This post was most recently updated on April 13th, 2020
We are on a tank water supply. So the rumor that it was going to be a hot dry Summer sent chills up my spine. This is our first year with a tunnel house and we are attempting to grow 100 tomato plants, plus other things that need plenty of water.
Please read: This information is provided for educational purposes only and is not intended to treat, diagnose or prevent any disease. We encourage you to make your own health care decisions in partnership with a qualified health care professional.
This post contains affiliate links, this means at no extra cost to you, we make a commission from sales. Please read our Disclosure Statement
We cannot afford to be wasting our water on plants, but I was very aware of the amount of water we were putting through the washing machine with all the household laundry we were doing.
I figured if we could capture the grey water and send it to the plants, it would solve both the issue of flooding out our sewerage field with too much water, as well as providing the plants plenty to drink.
Setting up the grey water system was surprisingly easy and very cheap to do. This is a simple, passive grey water system, we have no tap ware for it inside, but we did install a faucet on the outside barrel which has been helpful.
The hardest part was working out where to put the hole so we didn’t hit the timber in the walls, while still being high enough to miss the taps on the inside. We tested the hole with a small drill before using the hole saw.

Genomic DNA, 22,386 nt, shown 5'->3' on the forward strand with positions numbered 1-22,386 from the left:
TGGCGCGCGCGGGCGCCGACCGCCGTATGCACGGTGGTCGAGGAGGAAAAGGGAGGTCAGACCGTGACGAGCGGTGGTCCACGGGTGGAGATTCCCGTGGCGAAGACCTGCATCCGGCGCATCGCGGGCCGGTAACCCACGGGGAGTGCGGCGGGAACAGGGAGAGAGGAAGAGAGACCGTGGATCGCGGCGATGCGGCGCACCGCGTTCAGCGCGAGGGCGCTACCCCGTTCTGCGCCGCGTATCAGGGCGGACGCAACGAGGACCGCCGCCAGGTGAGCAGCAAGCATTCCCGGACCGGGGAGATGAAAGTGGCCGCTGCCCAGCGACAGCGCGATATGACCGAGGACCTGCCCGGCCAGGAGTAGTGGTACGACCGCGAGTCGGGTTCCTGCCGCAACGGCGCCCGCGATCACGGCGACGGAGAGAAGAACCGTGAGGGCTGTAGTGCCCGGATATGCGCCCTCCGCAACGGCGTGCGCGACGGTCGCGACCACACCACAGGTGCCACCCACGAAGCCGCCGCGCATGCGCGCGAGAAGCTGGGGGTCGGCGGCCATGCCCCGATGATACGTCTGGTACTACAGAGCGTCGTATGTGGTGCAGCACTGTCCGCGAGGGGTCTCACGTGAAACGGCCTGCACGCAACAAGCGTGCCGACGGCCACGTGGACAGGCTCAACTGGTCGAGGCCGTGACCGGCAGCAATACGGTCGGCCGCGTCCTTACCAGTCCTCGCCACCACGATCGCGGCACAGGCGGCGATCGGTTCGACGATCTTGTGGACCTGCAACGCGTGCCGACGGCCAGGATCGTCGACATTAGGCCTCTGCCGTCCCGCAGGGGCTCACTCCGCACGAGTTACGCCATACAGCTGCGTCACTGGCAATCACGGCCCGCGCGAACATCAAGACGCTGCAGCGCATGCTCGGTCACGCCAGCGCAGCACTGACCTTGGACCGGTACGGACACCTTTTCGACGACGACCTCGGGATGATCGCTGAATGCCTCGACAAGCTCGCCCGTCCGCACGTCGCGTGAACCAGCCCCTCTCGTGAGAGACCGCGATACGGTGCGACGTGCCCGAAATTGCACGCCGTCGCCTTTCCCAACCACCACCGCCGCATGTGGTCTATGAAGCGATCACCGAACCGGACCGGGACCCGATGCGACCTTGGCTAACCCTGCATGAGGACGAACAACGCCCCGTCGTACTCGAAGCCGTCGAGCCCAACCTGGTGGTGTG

We have used:
We secured the pipe to the wall with a pipe clamp. Then I simply pushed in the washing machine outlet hose into the grey water system out flow pipe. Make sure it is well tucked in so it doesn’t ping back out. Ask me how I know…
For the outside part of the grey water system we have used a plastic 55 gallon plastic drum that we got from a place in town that has them as scrap.
We built a small stand to raise the water barrel off the ground to add the gravity pull to help with passive emptying. Even though we live on a hill, the area that the vegetable garden is on is almost level with the path around the house.
As we wanted the grey water system to drain passively, we had to add some extra height to the barrel. We get very high winds here, so I used some roof strapping to anchor the barrel to our wall.
I drilled a hole in the bottom of the barrel and put a long string with a heavy nut tied to it in the top hole. By tipping the barrel I could pull out the string through the lower hole.
This gave me a line to thread the hose attachment on the inside of the barrel down, then I could pull it through the hole and screw the outside piece on.
Once the bulkhead was attached we could wiggle the barrel in under the elbow and check it’s position before sealing around the pipe hole on the house wall with a good glob of clear silicone.
I also sealed around the bulkhead where it comes out of the barrel.
Then I used a long length of black poly hose to take the water out to the tunnel house. At the tunnel house we have a soaker hose already laid under the mulch layer. I simply plugged the two hoses together and Bob is your Uncle.
We had a problem.
There is just not enough pressure in this passive grey water system for a slow-leak soaker hose to be able to keep up with the amount of water from all my laundry!
So I resorted to drilling some very small holes in the hose at the base of each plant. This has worked wonderfully. It takes about 2 hours for the whole grey water drum to passively empty to the roots of my greenhouse plants.
You do have to be careful what you put in your laundry if it is going on your plants. We use our own homemade laundry soap.
Do you have a passive grey water system at your place? Tell me about it in the comments below!
If you would like help getting the most out of your garden, I would love to help you, find out more here
If you like tips on frugal living, self sufficiency and consuming less, sign up to our newsletter below, I would LOVE to have you
For further reading, I also recommend all of these books. I own every one of them and they are amazing resources!